Raising goldfish can be a rewarding experience, but an aquarium can easily become overcrowded when the fish are allowed to spawn and procreate at will. This can leave you with a difficult decision: Add a second tank that you will have to take care of, or somehow get rid of the baby goldfish. The easiest way to avoid this dilemma is to take steps to prevent the goldfish from reproducing.
Check the tank's thermometer. The normal temperature for goldfish is 18.3 to 20.0 degrees C. Water temperature of 21.1 degrees C or warmer induces spawning. Lower the tank temperature immediately.
Change the water less frequently. Goldfish spawn more readily when the water is fresh, so if you normally change 20 per cent of the tank's water every few days, change it less often.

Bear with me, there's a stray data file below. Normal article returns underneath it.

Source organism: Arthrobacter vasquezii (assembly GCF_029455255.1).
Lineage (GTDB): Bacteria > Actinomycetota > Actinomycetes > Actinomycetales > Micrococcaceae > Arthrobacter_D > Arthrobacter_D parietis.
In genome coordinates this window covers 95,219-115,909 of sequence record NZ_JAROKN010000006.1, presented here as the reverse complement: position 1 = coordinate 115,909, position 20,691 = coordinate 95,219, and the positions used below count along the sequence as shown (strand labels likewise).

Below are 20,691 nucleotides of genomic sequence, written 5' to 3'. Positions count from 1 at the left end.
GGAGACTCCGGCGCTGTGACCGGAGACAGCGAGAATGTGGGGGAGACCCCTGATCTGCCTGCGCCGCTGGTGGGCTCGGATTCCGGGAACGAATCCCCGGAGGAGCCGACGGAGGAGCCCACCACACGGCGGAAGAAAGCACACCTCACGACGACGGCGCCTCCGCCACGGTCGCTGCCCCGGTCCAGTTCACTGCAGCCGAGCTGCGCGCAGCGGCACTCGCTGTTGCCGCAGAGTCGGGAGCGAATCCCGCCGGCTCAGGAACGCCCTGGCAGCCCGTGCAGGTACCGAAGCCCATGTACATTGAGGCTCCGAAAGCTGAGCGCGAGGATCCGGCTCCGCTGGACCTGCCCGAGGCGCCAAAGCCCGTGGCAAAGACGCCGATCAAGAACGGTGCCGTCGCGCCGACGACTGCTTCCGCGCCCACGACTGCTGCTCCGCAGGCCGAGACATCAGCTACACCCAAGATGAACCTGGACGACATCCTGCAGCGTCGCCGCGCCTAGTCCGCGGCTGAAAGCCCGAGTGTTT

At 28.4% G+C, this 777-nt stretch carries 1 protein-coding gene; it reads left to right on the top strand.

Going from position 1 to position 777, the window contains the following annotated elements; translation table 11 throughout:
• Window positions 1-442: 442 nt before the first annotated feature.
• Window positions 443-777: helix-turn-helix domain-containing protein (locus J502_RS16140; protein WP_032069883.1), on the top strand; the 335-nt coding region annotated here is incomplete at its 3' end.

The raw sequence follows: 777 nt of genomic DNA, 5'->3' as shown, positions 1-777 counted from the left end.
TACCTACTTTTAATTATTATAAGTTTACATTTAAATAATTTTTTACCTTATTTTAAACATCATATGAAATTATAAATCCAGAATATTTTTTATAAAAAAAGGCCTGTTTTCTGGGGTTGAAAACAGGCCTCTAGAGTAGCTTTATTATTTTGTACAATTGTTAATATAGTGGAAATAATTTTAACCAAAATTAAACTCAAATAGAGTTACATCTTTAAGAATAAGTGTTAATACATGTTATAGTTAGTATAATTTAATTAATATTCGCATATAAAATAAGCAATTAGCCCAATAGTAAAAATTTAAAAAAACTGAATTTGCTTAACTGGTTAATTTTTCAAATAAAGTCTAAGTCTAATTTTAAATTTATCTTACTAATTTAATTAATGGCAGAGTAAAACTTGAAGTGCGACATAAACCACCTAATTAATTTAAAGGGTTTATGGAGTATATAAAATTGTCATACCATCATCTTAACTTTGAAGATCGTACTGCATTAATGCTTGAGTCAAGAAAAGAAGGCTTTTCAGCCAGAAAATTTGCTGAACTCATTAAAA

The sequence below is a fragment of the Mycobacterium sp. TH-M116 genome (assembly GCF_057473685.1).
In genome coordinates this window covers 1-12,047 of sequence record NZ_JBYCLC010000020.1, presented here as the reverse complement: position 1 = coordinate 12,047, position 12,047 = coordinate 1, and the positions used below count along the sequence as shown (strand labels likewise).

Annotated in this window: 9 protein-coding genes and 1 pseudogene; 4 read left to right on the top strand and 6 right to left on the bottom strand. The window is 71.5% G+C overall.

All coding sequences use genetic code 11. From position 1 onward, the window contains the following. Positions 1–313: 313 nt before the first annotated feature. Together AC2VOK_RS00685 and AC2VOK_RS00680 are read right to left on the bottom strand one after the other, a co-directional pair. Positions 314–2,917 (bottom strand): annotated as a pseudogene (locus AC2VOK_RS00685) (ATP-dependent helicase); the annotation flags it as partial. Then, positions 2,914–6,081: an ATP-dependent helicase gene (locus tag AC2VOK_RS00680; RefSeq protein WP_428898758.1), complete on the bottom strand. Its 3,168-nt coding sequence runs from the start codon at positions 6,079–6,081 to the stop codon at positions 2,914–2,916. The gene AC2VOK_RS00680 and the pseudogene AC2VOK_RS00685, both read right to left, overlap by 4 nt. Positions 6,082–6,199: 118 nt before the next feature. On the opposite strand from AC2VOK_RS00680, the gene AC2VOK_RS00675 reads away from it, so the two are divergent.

Use the magnifying glass to check the sex of your goldfish to avoid male and female pairs in the same tank. Determining the sex of goldfish is more difficult when the fish are small, but spawning usually starts when they are ages 2 to 3. Mature males will develop tubercles or whitish bumps on their head or gill covers.
Watch your goldfish. When spawning starts, the male will chase the female around the tank and ram into her many times. He does this to expel her eggs so that he can fertilise them. If you observe this aggressive behaviour, use a net to transfer the female to a fish bowl by herself for about a week. The separation will break the spawning cycle and help keep her safe.
Look for eggs in your tank. Remove any eggs immediately before they hatch into fry. If there might already be eggs in the tank, add a few bottom-feeder fish to eat them.
During a spawn, fish can become protective and aggressive toward other fish in the tank.
Tips and warnings
- During a spawn, fish can become protective and aggressive toward other fish in the tank.